If availability today is indicative of their popularity 100 years ago, then the porcelain skull steins produced in the Rudolstadt factory of E. Bohne Söhne, were clearly among the most popular figural steins of their time. While it is possible in many cases to count on the fingers of one hand the number of surviving examples of other known Bohne figural stein offerings, Bohne skull steins seem to appear in almost every beer stein auction, and are as popular with collectors today as they were with German students and others in the late 19th and early 20th centuries.

Skull on Book — Perhaps the most well-known and often seen of the Bohne skull steins is the “skull on book”. As its name indicates, the skull portion of the stein sits on a Commersbuch (drinking session song book) on which are written the words “Gaudeamus igitur, juvenes dum sumus,” recalling a German university student song dating back to the 13th century which advises the students to rejoice while they are young, because in the end the earth will cover their bones. As may be seen in the Bohne Stein Catalog listing, this stein was manufactured in three different sizes: 0.5-liter, No. 9136, as well as 0.4-liter and 0.3-liter counterparts, numbered 9136/4 and 9136/3 respectively. At least one 0.6-liter version and a larger number of 0.25-liter versions of this stein have also been seen. However, these have been shown to be merely the 0.5-liter and 0.3-liter steins, respectively, with the fill lines moved up or down as necessary.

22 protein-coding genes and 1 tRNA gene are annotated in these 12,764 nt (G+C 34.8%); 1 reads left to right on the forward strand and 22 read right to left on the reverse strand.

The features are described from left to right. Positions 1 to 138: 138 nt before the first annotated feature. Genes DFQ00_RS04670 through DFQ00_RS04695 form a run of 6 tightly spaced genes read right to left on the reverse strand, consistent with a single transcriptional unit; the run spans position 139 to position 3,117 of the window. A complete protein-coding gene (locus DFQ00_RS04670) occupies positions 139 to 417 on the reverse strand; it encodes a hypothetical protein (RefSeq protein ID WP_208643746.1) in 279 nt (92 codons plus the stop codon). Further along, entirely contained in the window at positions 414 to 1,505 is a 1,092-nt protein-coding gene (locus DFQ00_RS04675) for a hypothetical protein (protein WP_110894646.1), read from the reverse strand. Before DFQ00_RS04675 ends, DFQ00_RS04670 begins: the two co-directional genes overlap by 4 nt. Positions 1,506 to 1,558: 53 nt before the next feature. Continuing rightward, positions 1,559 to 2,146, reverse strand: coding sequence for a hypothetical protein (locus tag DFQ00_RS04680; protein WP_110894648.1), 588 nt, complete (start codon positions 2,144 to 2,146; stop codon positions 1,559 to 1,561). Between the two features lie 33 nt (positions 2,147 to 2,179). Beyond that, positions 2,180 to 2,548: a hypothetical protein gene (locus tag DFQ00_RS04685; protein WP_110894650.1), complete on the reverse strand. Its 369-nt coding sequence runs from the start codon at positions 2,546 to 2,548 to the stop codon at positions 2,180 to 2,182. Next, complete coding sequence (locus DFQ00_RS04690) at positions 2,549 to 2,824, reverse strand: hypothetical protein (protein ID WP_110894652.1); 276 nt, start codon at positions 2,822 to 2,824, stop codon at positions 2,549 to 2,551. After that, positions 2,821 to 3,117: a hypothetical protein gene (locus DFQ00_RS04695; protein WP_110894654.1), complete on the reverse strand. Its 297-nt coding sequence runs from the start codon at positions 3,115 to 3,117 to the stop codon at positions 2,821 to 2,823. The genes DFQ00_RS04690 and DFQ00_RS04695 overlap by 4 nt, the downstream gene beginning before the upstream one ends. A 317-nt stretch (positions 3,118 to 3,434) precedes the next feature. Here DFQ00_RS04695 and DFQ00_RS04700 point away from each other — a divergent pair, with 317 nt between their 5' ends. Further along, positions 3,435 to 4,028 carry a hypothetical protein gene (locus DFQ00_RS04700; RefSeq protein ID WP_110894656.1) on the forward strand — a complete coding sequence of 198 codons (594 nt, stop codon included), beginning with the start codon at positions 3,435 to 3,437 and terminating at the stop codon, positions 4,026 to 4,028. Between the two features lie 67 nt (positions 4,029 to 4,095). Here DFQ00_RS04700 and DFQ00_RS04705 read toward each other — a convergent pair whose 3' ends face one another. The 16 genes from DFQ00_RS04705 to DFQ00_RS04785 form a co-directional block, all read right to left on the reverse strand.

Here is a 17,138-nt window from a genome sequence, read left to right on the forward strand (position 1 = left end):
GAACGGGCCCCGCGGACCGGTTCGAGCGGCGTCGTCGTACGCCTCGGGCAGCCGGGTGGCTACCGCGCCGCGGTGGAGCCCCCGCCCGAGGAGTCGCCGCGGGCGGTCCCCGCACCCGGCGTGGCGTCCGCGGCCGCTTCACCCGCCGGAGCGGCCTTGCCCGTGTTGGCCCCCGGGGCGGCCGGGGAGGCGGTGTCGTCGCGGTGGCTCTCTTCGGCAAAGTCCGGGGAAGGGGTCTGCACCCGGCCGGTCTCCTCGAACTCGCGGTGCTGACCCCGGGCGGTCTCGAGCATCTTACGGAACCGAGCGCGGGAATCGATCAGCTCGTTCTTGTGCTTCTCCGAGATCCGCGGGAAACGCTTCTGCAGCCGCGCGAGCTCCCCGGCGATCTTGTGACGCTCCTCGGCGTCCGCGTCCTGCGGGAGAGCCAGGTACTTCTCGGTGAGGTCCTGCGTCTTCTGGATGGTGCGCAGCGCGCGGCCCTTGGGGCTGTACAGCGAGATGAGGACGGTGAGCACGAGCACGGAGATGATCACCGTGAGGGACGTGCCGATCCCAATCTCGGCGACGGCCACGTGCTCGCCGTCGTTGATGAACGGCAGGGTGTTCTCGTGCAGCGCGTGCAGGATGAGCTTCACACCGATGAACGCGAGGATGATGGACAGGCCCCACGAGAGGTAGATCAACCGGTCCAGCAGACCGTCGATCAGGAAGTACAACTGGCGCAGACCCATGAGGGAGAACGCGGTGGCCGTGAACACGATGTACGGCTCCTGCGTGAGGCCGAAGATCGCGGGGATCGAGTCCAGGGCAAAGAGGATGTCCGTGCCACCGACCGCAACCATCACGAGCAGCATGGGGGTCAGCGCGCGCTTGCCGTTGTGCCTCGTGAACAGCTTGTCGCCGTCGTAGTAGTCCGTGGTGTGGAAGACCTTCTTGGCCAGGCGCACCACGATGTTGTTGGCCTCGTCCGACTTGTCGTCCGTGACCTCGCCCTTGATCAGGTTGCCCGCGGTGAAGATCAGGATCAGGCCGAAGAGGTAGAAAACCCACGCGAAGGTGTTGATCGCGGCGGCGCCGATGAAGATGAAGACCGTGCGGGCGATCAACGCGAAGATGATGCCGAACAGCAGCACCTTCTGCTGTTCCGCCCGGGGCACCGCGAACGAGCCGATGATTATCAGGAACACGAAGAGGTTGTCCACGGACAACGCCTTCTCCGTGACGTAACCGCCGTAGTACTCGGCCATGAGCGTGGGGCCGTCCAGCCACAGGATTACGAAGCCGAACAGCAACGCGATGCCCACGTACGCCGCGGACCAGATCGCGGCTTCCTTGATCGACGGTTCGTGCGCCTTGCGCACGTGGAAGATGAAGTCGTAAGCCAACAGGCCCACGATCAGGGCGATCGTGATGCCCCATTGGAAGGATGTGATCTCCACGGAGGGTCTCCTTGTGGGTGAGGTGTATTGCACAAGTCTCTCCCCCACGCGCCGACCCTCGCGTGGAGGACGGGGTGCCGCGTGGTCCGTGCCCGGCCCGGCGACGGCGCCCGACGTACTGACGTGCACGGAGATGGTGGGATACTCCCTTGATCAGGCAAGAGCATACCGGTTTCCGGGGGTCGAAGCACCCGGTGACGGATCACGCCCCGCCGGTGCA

The 0.5-liter skull on book stein was also made with a music box base which required an expansion of the “book” to about double its normal width. The originally installed music box played Gaudeamus Igitur, a song later popularized in the U.S. by the 1924 Broadway production of “The Student Prince,” and which is still widely performed today.